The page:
Ah, yes, Anatolepis from the Late Cambrian - Early Ordovician, considered as the first fish. Still, Hallucigenia is older from the Lower to Middle Cambrian.
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(1 Reply)
:iconavancna:
avancna Featured By Owner Sep 13, 2011  Hobbyist Traditional Artist
I've heard that people doubt that it's an onychophoran, but they've never given a reason why.
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:iconntamura:
NTamura Featured By Owner Sep 14, 2011
Concerning Hallucigenia, no theory about its exact nature is rock solid. For instance, in none of the fossils the "legs" appeared paired like the spines. So are they really legs? There is no indication of eyes or of any other organs. This thing is plain weird and I am not sure any of the different theories hold...
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:iconavancna:
avancna Featured By Owner Sep 14, 2011  Hobbyist Traditional Artist
What about the similarities between H. sparsa and H. fortis?
As for eyes, I thought none of the Cambrian onychophores had eyes.
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:iconntamura:
NTamura Featured By Owner Sep 14, 2011
Modern onychophores have eyes, simple ones. Do we have any clear example of cambrian onychophoran? Is Aysheia for instance truly an Onychophoran?
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:iconavancna:
avancna Featured By Owner Sep 14, 2011  Hobbyist Traditional Artist
Touche.
Then again, perhaps we should remember to refer to the Cambrian "onychophores" as "lobopods," and restrict the term "onychophoran" to peripati (who appear in the fossil record during the Carboniferous)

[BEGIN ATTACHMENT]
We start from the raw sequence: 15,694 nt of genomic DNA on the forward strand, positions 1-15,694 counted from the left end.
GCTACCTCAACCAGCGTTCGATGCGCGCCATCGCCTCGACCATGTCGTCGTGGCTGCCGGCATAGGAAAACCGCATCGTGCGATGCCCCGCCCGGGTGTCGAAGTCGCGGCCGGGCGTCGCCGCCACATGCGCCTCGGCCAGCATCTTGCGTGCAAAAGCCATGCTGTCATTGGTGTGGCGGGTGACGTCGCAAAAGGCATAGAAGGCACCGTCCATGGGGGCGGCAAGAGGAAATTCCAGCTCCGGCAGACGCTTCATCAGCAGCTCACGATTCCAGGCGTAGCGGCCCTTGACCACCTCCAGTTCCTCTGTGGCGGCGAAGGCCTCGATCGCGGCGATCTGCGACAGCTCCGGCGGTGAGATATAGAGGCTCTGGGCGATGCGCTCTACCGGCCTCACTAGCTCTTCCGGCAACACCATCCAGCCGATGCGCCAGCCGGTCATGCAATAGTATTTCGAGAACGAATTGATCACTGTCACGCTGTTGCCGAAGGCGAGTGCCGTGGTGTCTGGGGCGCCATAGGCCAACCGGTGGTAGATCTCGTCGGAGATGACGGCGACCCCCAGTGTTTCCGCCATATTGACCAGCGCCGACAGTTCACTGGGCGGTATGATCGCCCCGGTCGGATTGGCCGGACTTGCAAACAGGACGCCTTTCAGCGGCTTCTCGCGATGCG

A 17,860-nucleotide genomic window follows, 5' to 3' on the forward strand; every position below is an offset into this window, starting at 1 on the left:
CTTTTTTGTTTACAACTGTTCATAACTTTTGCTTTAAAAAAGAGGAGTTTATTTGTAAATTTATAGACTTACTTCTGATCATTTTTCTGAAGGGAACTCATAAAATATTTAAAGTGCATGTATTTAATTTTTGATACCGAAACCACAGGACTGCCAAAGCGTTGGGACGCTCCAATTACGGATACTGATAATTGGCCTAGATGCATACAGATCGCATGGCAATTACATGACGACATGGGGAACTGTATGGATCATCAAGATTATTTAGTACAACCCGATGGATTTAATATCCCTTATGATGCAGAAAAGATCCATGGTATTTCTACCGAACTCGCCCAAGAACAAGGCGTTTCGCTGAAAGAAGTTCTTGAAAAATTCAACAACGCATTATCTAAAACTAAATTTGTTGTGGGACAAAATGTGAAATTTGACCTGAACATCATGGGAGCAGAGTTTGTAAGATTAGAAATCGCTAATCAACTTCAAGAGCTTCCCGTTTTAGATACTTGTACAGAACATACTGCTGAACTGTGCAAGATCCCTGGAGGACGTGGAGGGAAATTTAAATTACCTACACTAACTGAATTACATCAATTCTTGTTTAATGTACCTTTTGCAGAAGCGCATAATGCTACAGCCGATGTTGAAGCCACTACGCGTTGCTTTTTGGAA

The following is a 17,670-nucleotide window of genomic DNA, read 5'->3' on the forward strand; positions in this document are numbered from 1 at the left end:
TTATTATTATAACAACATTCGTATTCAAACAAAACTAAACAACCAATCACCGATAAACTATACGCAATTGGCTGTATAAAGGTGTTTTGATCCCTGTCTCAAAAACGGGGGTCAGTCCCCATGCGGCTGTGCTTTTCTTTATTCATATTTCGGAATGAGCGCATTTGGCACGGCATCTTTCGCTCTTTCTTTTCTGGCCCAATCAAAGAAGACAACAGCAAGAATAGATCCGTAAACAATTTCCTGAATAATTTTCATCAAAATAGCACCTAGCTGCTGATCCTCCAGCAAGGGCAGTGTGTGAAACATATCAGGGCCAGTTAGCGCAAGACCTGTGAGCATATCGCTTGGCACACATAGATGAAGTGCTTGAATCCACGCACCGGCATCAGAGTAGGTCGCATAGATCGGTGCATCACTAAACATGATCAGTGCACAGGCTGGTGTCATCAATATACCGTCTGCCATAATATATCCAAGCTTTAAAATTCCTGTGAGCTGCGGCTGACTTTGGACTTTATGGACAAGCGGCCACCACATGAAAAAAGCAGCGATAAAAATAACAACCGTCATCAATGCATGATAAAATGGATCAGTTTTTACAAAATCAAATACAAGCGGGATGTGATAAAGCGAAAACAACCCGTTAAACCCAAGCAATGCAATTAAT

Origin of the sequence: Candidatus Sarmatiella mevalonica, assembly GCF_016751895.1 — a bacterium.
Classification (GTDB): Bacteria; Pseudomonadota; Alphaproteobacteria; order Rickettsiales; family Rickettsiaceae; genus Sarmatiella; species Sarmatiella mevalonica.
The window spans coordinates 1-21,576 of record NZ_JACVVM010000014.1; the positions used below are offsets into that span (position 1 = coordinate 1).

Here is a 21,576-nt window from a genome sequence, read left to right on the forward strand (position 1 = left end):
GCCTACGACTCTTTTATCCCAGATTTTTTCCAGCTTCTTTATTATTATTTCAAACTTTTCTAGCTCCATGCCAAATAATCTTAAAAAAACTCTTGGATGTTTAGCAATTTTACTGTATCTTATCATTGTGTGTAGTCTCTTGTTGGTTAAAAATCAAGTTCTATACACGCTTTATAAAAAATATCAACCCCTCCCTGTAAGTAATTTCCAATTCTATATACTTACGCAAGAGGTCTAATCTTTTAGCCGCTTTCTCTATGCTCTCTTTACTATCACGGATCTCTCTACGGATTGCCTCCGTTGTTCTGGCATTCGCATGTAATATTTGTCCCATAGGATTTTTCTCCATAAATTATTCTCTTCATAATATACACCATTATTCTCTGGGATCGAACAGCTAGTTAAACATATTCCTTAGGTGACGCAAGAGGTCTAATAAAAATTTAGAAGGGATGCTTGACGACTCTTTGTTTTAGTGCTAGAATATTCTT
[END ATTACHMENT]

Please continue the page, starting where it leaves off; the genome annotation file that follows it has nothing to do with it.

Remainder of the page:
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:iconntamura:
NTamura Featured By Owner Sep 14, 2011
Yeah, I agree although I have the impression that all these attempts to connect many of these Cambrian fossils to a particular clade are more wishful thinking than anything else. Is Dickinsonia a jellyfish, an annelid or a fungus? Come on, how can you tell? It doesn't remotely look like any of these.
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:iconavancna:
avancna Featured By Owner Sep 14, 2011  Hobbyist Traditional Artist
Funny you mention Dickinsonia: some researchers have attempted make a link between it and its relatives (Yorgia, Epibaion, Praecambridium, et al) and with the Placozoans.
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:iconntamura:
NTamura Featured By Owner Sep 14, 2011
This is really odd as Dickinsonia has clearly a bilateral symmetry...
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(1 Reply)
:iconmagpie-poet:
magpie-poet Featured By Owner Sep 12, 2011
Awesome. I was trying to watercolor these guy awhile back but just wasn't having any luck, very cool to see one in a 3d render.
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:iconntamura:
NTamura Featured By Owner Sep 13, 2011
Thanks!
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:iconguyverman:
Guyverman Featured By Owner Sep 11, 2011
Most likely an annelid worm.
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:iconseridon:
Seridon Featured By Owner Sep 12, 2011
It was once believed to be a polychaete worm - the original classification of Walcott says so. However, it is now believed to be a kind of arthropod, possibly related to onychophorans.
I suggest reading the essay "The Reversal of Hallucigenia", by Stephen J. Gould: [link]
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:iconntamura:
NTamura Featured By Owner Sep 12, 2011
What make you say that?
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:iconguyverman:
Guyverman Featured By Owner Sep 12, 2011
Just a guess.
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:iconntamura:
NTamura Featured By Owner Sep 12, 2011
The current belief is that it is an Onychophoran but then this is not fullproof either...
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September 11, 2011